Did you know your credit card issuers routinely pull your credit scores

Did You Know your credit card issuers routinely pull your credit scores?

Date: June 24, 2020

One of the most persistent myths regarding credit scoring is that consumers have to give explicit written permission each time a lender accesses their credit scores. To the contrary, the vast majority of scores are calculated without the consumer’s overt permission and, typically, without the consumer’s knowledge. And as long as the lender has what’s referred to as “permissible purpose,” they can pull your credit scores as often as they choose to do so.

The next time you review copies of your credit reports, for free at annualcreditreport.com or through any number of other outlets, look at the section that contains credit inquiries. The inquiries are a record of who pulled your credit reports and on what date. You’ll likely notice a fairly long list of inquiries under the category of “Account Management” or “Account Maintenance”, which are essentially the same thing.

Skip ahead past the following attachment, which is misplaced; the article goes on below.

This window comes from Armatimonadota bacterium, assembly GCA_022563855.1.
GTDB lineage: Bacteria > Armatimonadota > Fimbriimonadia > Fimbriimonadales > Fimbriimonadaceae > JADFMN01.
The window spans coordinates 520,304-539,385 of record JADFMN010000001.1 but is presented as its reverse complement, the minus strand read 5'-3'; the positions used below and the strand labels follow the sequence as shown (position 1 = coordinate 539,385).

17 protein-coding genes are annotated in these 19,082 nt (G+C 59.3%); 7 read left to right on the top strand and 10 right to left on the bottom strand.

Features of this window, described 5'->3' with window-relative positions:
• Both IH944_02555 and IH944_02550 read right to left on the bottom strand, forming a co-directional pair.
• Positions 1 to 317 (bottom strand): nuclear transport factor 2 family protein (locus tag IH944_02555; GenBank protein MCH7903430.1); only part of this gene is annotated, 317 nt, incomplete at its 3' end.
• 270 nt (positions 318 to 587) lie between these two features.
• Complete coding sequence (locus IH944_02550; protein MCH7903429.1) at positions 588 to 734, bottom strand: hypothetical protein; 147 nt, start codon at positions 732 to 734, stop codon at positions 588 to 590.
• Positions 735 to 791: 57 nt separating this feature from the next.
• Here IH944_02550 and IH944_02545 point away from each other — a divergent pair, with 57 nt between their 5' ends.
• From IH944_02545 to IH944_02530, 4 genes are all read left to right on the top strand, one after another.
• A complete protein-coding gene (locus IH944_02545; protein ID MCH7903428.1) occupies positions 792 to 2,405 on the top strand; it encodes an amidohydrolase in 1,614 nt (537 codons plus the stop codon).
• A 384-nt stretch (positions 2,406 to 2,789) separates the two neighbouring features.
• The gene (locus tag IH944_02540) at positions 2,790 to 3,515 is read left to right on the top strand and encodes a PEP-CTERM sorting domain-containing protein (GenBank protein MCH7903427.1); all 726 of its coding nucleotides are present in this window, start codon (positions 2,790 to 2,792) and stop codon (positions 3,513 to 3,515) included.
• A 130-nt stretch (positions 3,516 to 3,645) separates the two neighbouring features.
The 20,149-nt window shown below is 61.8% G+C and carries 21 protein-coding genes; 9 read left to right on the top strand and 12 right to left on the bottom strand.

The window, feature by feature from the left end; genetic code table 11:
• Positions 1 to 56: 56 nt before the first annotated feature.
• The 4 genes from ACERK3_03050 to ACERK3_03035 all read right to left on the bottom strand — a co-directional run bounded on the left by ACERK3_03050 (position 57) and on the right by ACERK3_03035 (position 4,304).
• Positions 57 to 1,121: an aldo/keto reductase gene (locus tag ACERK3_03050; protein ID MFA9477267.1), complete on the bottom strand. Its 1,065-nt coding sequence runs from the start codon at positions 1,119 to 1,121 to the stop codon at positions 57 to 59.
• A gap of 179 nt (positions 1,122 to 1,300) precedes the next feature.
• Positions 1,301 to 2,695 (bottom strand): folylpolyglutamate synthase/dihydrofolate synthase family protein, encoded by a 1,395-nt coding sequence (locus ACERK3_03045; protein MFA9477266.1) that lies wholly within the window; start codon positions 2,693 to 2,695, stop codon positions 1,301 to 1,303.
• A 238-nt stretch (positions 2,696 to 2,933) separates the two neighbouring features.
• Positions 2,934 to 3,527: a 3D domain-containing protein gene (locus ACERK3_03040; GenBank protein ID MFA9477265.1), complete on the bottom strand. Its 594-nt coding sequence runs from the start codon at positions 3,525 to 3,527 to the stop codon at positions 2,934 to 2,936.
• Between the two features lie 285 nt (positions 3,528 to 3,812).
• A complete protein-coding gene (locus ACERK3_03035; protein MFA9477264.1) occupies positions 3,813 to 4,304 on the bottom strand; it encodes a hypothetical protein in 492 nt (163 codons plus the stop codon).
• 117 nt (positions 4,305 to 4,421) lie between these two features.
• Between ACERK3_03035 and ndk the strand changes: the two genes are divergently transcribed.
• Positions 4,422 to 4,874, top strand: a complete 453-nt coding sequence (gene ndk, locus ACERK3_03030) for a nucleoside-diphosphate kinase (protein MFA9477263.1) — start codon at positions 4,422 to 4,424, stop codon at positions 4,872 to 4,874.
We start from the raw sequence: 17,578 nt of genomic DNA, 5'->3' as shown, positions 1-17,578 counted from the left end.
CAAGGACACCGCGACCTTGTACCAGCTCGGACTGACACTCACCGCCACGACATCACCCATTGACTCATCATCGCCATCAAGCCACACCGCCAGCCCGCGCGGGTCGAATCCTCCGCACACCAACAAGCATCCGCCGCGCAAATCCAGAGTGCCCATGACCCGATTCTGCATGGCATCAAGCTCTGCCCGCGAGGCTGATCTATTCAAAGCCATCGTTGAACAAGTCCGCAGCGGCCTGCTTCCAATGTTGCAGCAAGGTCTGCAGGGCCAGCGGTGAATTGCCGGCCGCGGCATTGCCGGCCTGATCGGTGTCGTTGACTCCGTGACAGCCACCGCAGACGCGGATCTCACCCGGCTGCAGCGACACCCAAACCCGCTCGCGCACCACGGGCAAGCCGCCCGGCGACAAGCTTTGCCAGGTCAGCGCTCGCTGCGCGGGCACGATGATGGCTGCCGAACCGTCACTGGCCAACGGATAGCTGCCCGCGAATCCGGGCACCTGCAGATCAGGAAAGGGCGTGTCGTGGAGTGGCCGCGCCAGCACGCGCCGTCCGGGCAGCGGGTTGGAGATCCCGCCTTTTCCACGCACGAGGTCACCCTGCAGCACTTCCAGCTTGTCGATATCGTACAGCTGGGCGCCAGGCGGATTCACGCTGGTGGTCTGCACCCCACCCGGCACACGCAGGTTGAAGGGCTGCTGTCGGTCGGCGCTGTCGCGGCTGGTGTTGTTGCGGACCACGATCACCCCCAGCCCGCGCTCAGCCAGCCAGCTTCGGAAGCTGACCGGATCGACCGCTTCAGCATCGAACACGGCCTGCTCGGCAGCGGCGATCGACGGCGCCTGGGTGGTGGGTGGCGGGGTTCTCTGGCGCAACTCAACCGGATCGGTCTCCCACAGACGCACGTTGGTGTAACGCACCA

Account Management inquiries occur as part of periodic reviews of your credit report and credit score by lenders with whom you have existing relationships. The vast majority of time, those lenders are your credit card issuers. Many large card issuers review credit reports and credit scores monthly as part of industry-standard “best practices” for assessing the credit quality of their loan portfolios. Doing so protects lenders from loss, and can help at-risk consumers avoid getting too much further into debt.

Credit card issuers are among the most “at-risk” lenders because the credit they extend you is not collateralized, or secured by a physical asset, such as a car or a home. That means if you default on your credit card obligation, the issuer may not be able to recover anything.

Because of the high-risk nature of their business, credit card companies want to know constantly whether or not their customers are continuing to pay their other bills on time and maintaining acceptable credit scores. If issuers see that your scores have dropped, in order to protect themselves, they can lower your credit limits, increase the interest rates they charge you for new purchases (after 45 days notice), or even close your account.

One final note: Inquiries generated through the Account Management process are not seen by credit scoring models and, therefore, cannot have any adverse impact on your credit scores.